IFC struggles to 'do no harm'

A plaque bearing the logos of the International Finance Corporation and the World Bank. Photo by: Addy Cameron-Huff / CC BY

The World Bank’s private sector lending arm knows little about whether the projects its borrowers implement in developing and emerging markets are harming grassroots communities, the bank’s own ombudsman has concluded.

In response, a coalition of international watchdog groups are calling for “a fundamental overhaul of World Bank lending to financial markets actors” through the International Finance Corp. and other instruments.

The advocacy coalition includes the Bretton Woods Project, Oxfam International, the Center for International Environmental Law, Ulu Foundation and Pacific Environment.

“IFC’s approach does not generate information about actual [environmental and social sustainability] results at the sub-client level,” the World Bank’s compliance advisor ombudsman writes in an audit report completed last year but made public last week only.

When IFC gives out money to banks, microfinance institutions and other intermediaries, the lending arm only looks at their compliance with sustainability guidelines; IFC’s partners are responsible for ensuring compliance of their sub-contractors.

“The proportion of cases of non-improved performance was around 60 percent at the sub-client level, which is where IFC seeks to really have an impact,” the ombudsman suggested after surveying dozens of cases.

In response to the audit, IFC admitted its current process does not provide information on the ground.

“We do not consider this necessary or efficient,” IFC said in its reply. “We do expect our FI partners to maintain the requisite information about all their sub-clients. This information is evaluated by IFC as part of our ongoing supervision process.”

Also, IFC contended that the ombudsman didn’t take into account the agency’s validation process through sub-client site visits.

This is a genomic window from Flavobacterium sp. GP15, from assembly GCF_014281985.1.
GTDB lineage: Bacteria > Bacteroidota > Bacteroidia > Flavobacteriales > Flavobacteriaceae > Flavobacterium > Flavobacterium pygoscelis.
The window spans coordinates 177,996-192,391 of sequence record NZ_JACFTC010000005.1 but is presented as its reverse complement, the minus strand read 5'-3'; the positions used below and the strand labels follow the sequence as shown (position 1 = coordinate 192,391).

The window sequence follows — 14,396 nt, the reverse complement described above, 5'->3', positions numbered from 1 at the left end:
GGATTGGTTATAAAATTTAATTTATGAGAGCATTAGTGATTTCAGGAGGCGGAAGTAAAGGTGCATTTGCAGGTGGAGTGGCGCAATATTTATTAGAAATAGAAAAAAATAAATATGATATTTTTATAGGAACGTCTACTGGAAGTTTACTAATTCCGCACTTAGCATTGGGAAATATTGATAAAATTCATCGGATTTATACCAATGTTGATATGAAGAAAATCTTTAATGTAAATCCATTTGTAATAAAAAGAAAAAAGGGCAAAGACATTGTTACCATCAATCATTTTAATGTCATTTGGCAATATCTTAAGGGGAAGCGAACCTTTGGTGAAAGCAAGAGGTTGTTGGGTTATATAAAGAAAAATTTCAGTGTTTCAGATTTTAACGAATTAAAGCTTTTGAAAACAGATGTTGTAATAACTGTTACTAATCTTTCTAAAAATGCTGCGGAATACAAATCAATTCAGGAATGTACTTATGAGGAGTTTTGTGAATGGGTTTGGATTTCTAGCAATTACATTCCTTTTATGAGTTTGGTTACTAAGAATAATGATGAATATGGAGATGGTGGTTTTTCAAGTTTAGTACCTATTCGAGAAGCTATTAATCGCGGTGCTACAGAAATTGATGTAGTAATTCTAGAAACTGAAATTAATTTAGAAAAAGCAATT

“Under the new 2012 revised Sustainability Framework, where the risk so requires, such as with private equity funds, IFC directly reviews high-risk sub-projects,” IFC argued.

IFC’s “Do no Harm” policy warns its clients not to finance projects producing harmful products such as some types of pesticides or providing services such as gambling. It also requires them to comply with national E&S laws and implement performance standards such as a compliance system.

One thing the World Bank ombudsman and IFC saw eye to eye on was the need to standardize overlapping environmental and social requirements used by the IFC and other finance institutions who act as co-investors.

“IFC’s legal department is working on standardizing legal documentation,” the agency noted.

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About the author

  • John Alliage Morales

    As a former Devex staff writer, John Alliage Morales covered the Americas, focusing on the world's top donor hub, Washington, and its aid community. Prior to joining Devex, John worked for a variety of news outlets including GMA, the Philippine TV network, where he conducted interviews, analyzed data, and produced in-depth stories on development and other topics.